| 1:34 pm on Jul 6, 2006 (gmt 0)|
What about a live CD with a linux like OS installed. That way you are not really touching the hard disk of the computer you use. It's a question of will the owner of the public PC allow you to do this.
There will also be issues of browser support, but sometimes you can click ok to proceed.
| 4:42 pm on Jul 6, 2006 (gmt 0)|
I don't think there is a secure way to access your account through a public computer. It's not your computer - you have no idea what is installed on it. You must assume that it contains spyware.
A GOOD Internet Cafe will have a means to re-load the hard disk quickly with a clean image. You might be able to request that they do that.
In any case, always clear the browser cache after you are done.
It would be better to take your own notebook computer. If you don't have Internet in your hotel, many Internet Cafes will allow you to plug-in your own notebook. And, of course, you will probably be able to find some wireless access points. An additional precaution would be to use VPN software on your notebook. You would connect via VPN to your home computer, and go back out to the Internet from there. The connection between your notebook and home is off-limits to any prying eyes along the way.
Dunno about proxy services with auto-resetting passwords. Sounds like a great idea, though! This could be done with a pre-printed "code book", or with a security appliance (such as the one my stock broker sent me).
The proxy would have to have your Adwords user ID/password stored. You would have to trust the proxy with this, which is not something I would trust a third party with. (So best to run this software on your home machine.) It wouldn't have to change your Adwords password. What would change after a session is the password used to access the proxy server.
This wouldn't protect the account information displayed during a session. But, then, you've said you are not concerned about that. It would protect your password, though.
Since this has the gears in my head working thinking about developing such a product myself, that makes me almost certain that somebody else has already done this. ;) So, it's probably just a Google search away.
| 6:13 am on Jul 7, 2006 (gmt 0)|
If you have windows xp, and the computer you are using has it, you can connect to your computer at home using Remote Desktop Connection. It's a program built into XP that allows you to connect to other xp computers remotely over the internet.
I use Remote Desktop when I'm on vacation. I connect to my computer at home remotely, and then surf the net from my home computer. My home ip address is used when I do this.
| 4:03 pm on Jul 7, 2006 (gmt 0)|
|I use Remote Desktop when I'm on vacation. I connect to my computer at home remotely, and then surf the net from my home computer. |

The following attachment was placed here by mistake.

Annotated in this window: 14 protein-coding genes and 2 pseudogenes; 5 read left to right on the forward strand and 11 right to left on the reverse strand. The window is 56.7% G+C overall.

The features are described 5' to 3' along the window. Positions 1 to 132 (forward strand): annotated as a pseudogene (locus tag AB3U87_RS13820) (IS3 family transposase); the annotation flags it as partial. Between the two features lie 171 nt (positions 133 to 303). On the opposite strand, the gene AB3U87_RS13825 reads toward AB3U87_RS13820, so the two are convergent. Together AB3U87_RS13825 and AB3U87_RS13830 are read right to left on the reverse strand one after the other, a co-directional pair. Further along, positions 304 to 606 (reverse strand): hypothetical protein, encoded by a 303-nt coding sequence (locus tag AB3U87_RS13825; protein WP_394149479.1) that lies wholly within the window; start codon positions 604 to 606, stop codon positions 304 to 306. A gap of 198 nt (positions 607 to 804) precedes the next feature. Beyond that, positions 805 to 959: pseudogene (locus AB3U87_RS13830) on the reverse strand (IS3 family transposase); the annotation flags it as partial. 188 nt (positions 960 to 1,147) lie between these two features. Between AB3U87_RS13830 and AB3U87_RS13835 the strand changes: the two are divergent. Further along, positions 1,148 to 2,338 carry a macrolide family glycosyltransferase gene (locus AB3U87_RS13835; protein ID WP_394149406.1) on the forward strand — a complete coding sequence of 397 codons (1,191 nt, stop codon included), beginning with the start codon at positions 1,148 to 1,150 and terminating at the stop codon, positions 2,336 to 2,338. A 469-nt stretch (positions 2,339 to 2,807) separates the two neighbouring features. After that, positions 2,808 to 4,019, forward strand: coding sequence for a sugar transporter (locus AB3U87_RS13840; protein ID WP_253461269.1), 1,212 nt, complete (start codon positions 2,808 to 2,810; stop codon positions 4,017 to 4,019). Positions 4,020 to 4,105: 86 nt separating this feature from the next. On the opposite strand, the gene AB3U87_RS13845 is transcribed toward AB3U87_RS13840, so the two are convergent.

It would be a partcularly bad idea to do this from a public computer. You'd be potentially exposing your home computer to total control by somebody who has installed a key-logger on the public computer.
Don't do it.
| 5:02 pm on Jul 7, 2006 (gmt 0)|
From what I understand, you can get a version of Firefox that will run from a USB key. I believe that when you log into Adwords, it defaults to https, which is an encrypted session. I'm assuming that any cached info will be stored on the USB key (although don't quote me on that - you'll want to make sure beforehand), which should be more secure. Remember though, there's no such thing as a completely secure system.
| 10:42 am on Jul 8, 2006 (gmt 0)|
Public access advice for the paranoid:
Hardware key loggers are inexpensive and can be easily incorporated into keyboard casings.
If you don't notice a hardware logger then you have no defence, no matter what you do with software.
Although the likelyhood of being the victim of such a stunt is low, think of the damage that could be done if you were unlucky.
It's your decision.
| 11:40 am on Jul 8, 2006 (gmt 0)|
Thanks a lot for your thoughts!
* A bootable Linux CD. A good idea. Should be secure, but hardware keylogger can be a problem. I didn't know about such devices.
* Take a notebook. Good idea as well, but I don't like the extra weight.
* Remote desktop, that would be the ideal way! But from what I can see, you log into your home computer with a username/password. With a keylogger on the public computer, somebody can catch that combination, and log into your home computer later, very insecure!
* A proxy server with disposable passwords. Jtara, you are into what I'm thinking about. I've searched for such a software but so far found nothing useful. I've sketched on something to code myself, but I got stuck. Server is no problem as I have one always online.
| 5:17 pm on Jul 8, 2006 (gmt 0)|
Here's a thought: the Apache web server has pluggable authentication modules. There are quite a number available, (for example, to authenticate against user ID/password stored in various kinds of database such as MySQL, against LDAP, etc.).
Apache also has mod_proxy, which can make it act as a proxy server.
At worst, then, you'd have to modify an example authentication module so that it changes the password after each use. But perhaps such an authentication module already exists. (It does - see below!)
Better yet would be to use a SecurID device. This is a little keychain-fob device that has a numeric keyboard and small display. These are used by banks, brokerages, etc. My stock broker provides me with one of these to access their site.